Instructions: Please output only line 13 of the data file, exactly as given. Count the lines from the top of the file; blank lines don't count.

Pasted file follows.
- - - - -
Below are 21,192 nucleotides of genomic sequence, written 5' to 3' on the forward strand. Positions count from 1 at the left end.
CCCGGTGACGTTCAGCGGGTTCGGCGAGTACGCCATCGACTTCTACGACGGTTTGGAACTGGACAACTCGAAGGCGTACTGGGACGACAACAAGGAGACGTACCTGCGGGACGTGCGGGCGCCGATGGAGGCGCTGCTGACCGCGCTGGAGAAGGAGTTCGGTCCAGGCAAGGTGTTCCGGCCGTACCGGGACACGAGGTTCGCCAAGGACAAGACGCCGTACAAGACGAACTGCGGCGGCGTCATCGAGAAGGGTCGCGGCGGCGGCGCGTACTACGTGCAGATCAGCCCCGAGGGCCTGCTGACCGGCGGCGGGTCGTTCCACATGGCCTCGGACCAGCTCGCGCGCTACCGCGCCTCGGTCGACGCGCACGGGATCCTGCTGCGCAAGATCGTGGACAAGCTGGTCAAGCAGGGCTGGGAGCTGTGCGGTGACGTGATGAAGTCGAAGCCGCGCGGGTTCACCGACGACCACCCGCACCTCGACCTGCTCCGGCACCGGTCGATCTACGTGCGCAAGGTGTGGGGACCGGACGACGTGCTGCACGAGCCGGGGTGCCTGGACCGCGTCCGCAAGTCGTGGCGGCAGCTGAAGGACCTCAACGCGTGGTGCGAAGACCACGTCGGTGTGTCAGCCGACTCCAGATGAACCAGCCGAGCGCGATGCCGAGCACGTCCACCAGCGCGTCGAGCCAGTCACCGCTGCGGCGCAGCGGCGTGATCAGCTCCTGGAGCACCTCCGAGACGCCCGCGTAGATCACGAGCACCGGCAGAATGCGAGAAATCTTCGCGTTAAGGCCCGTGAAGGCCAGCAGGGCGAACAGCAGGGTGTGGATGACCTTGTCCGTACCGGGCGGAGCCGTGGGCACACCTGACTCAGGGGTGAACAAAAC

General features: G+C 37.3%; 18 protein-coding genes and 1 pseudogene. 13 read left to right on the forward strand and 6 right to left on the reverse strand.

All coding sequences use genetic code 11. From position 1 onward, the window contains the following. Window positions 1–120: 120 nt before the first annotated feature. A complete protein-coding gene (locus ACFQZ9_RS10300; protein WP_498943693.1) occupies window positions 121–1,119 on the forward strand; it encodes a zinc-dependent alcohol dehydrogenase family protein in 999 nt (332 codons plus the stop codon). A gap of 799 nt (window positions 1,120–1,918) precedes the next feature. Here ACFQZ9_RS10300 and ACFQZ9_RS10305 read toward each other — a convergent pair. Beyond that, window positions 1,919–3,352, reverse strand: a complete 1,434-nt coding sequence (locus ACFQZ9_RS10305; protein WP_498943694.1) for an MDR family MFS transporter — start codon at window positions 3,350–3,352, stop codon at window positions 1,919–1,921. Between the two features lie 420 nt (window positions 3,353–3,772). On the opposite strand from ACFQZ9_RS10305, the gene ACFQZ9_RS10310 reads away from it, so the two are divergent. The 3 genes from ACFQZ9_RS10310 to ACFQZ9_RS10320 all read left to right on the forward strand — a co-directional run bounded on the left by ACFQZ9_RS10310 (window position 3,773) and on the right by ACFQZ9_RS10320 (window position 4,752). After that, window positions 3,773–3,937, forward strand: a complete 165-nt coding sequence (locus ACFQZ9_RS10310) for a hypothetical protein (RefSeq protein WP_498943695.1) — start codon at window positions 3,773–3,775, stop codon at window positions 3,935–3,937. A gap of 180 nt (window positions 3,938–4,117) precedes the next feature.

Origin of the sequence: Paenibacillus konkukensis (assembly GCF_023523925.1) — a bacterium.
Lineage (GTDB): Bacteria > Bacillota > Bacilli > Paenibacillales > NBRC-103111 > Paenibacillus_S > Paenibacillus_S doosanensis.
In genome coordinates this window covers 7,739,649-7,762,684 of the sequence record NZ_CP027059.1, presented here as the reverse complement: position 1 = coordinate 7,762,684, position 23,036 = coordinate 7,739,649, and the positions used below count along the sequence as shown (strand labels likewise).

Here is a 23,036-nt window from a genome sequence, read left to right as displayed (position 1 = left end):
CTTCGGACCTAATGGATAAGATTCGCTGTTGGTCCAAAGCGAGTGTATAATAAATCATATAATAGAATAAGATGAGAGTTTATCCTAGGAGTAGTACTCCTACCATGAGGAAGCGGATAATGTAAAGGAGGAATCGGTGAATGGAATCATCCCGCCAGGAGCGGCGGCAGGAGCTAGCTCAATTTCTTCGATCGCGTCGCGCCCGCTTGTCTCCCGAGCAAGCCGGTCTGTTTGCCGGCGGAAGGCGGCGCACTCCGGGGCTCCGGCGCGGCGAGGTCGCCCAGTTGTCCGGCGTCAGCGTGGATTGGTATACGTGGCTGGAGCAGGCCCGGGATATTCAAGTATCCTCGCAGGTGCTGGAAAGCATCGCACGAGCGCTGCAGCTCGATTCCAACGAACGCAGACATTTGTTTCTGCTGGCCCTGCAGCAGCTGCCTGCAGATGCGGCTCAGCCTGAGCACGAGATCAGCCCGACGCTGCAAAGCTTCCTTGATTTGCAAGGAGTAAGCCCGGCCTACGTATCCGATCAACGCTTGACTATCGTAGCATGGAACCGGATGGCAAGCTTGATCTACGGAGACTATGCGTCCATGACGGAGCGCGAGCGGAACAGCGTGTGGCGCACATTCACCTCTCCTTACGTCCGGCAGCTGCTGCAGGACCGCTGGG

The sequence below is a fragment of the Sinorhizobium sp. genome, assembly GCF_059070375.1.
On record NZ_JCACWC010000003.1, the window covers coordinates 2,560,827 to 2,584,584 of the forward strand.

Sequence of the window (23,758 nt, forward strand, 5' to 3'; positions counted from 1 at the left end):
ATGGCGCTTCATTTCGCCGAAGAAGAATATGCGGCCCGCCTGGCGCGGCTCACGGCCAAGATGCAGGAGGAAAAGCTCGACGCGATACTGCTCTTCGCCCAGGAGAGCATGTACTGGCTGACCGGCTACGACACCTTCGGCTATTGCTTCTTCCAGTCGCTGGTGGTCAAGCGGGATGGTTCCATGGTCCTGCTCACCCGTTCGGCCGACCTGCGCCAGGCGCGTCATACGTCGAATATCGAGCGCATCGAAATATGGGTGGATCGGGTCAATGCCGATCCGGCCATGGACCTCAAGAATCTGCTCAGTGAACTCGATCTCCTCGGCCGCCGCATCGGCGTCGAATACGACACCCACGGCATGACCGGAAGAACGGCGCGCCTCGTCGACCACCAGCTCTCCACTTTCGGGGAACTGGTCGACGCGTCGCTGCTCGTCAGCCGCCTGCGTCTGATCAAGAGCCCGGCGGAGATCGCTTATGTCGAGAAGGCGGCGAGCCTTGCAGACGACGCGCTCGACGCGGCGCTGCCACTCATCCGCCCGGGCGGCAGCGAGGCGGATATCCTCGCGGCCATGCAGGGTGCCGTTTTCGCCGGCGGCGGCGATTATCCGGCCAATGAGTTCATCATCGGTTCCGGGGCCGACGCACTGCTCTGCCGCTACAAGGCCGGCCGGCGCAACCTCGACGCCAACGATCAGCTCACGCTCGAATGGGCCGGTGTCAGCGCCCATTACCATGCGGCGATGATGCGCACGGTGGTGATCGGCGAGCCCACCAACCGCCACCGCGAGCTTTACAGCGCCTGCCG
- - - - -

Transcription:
ATGGCGCTTCATTTCGCCGAAGAAGAATATGCGGCCCGCCTGGCGCGGCTCACGGCCAAGATGCAGGAGGAAAAGCTCGACGCGATACTGCTCTTCGCCCAGGAGAGCATGTACTGGCTGACCGGCTACGACACCTTCGGCTATTGCTTCTTCCAGTCGCTGGTGGTCAAGCGGGATGGTTCCATGGTCCTGCTCACCCGTTCGGCCGACCTGCGCCAGGCGCGTCATACGTCGAATATCGAGCGCATCGAAATATGGGTGGATCGGGTCAATGCCGATCCGGCCATGGACCTCAAGAATCTGCTCAGTGAACTCGATCTCCTCGGCCGCCGCATCGGCGTCGAATACGACACCCACGGCATGACCGGAAGAACGGCGCGCCTCGTCGACCACCAGCTCTCCACTTTCGGGGAACTGGTCGACGCGTCGCTGCTCGTCAGCCGCCTGCGTCTGATCAAGAGCCCGGCGGAGATCGCTTATGTCGAGAAGGCGGCGAGCCTTGCAGACGACGCGCTCGACGCGGCGCTGCCACTCATCCGCCCGGGCGGCAGCGAGGCGGATATCCTCGCGGCCATGCAGGGTGCCGTTTTCGCCGGCGGCGGCGATTATCCGGCCAATGAGTTCATCATCGGTTCCGGGGCCGACGCACTGCTCTGCCGCTACAAGGCCGGCCGGCGCAACCTCGACGCCAACGATCAGCTCACGCTCGAATGGGCCGGTGTCAGCGCCCATTACCATGCGGCGATGATGCGCACGGTGGTGATCGGCGAGCCCACCAACCGCCACCGCGAGCTTTACAGCGCCTGCCG